The biggest political donor on the task force, Mark Gorenberg, another was a top-level bundler to Obama ($500,000) in 2008 and has contributed a host of Senate Democrats, according to Influence Explorer. Gorenberg has contributed more than $40,000 to the Democratic Senatorial Campaign Committee over the years. In all, the managing director of Hummer Windblad Venture Partners has given nearly $600,000 to federal candidates, almost exclusively Democrats. Those recipients include the sponsors of the Senate amendment to scale back the House bill, Sens. Mary Landrieu, D-La., Reed, and Carl Levin, D-Mich. Landrieu received $5,600 from Gorenberg; Reed and Levin got $2,000 each.
Of the other 16 members of the task force, many have not contributed to campaigns or have given to only a handful of them. Four members have given more than a handful of times: Henry Ellenbogen, a portfolio manager at T. Rowe Price, gave mostly to Democrats; Paul Deninger, a senior manager director at Evercore, gave mostly to Republicans but also to some Democrats; Kevin McClelland, an investment banker at JMP Securities, gave exclusively to Democrats; Magid Abraham, president of ComScore, has contributed only to Republicans, according to Influence Explorer.
The IPO Task Force issued its report in October, and many of its recommendations ended up in two nearly identical bills in the House and Senate in December. The Senate bill was introduced by the Wall Street-friendly Sens. Chuck Schumer, D-N.Y., Mark Warner, D-Va., and two Republicans.
Many interest groups and companies now lobbying for the bill were either represented on the IPO Task Force or lent their expertise to the effort. That list includes the National Venture Capital Association (NVCA), NASDAQ and NYSE EuroNext, and Silicon Valley Bank. The three venture capitalists on the committee, Mitchell, Gorenberg and Tom Crotty of Battery Ventures, are all members of the NVCA. Executives from the other three companies assisted with the task force report.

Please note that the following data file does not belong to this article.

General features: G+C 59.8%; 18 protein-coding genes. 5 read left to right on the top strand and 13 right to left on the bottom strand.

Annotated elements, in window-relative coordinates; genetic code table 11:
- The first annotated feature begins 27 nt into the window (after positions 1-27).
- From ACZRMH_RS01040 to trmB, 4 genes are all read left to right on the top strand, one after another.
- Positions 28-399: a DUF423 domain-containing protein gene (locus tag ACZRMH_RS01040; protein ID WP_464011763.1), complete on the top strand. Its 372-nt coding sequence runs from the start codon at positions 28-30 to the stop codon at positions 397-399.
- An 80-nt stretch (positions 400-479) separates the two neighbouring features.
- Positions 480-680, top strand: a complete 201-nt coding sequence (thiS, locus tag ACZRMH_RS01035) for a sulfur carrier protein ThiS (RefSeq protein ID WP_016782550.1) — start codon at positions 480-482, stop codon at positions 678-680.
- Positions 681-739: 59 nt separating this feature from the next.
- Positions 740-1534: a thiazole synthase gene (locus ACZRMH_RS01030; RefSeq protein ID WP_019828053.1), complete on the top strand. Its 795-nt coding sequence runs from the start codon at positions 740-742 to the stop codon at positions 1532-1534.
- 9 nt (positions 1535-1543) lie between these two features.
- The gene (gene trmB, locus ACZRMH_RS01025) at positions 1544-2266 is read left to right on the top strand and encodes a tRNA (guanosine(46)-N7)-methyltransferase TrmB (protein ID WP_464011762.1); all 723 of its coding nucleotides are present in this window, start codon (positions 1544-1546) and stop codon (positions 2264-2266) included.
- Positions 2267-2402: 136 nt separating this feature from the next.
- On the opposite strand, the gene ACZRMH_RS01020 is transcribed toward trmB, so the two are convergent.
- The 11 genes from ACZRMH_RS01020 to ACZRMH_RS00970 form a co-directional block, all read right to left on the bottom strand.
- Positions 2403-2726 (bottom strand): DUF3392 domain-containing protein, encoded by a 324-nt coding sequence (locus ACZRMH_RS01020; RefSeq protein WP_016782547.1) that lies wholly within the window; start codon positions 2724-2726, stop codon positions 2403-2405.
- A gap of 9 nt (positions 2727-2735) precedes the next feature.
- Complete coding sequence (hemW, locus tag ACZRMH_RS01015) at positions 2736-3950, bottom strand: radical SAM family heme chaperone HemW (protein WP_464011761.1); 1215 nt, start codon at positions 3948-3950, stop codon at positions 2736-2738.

Proponents of the IPO bill have echoed the IPO Task Force, which argued that over-regulation has helped curb companies from going public. The group argued that more IPOs mean more jobs, since its research shows that 92 percent of job growth for a company that has gone public occurs after the IPO.
But after the House bill passed with overwhelming bipartisan support two weeks ago, some Senate Democrats raised opposition to it, and three senators offered an amendment that would narrow the scope of the bill. The White House later added that it supported the Senate's changes to it, the New York Times reported.
On the Senate floor yesterday, Landrieu tried unsuccessfully to amend the House bill, saying it "is less about job creation than it is about rolling back key protections for investors." After the procedural motion to take up the amendment failed, Reid said "it takes a lot of gall to call this a jobs bill."
Opponents admitted they had been caught flat-footed. "You know we’re all busy around here," said Sen. Tom Harkin, D-Iowa on the Senate floor Tuesday. "You know I hadn’t really paid attention to this until the senator from Lousiana brought it up last week."
Though groups including Americans for Financial Reform, labor unions, and other public interest groups, including the powerful AARP, banded together to send many letters to Congress to oppose the bill in recent weeks, leaders admitted it was too little, too late.
“We failed to act quickly enough to sound the alarm on this legislation,” said Barbara Roper, the director of investor protection at the Consumer Federation of America.
House Majority Leader Eric Cantor, R-Va., who shepherded the House bill, issued a statement this week that the Senate Democrats are "making 11th hour claims about phantom investor protection."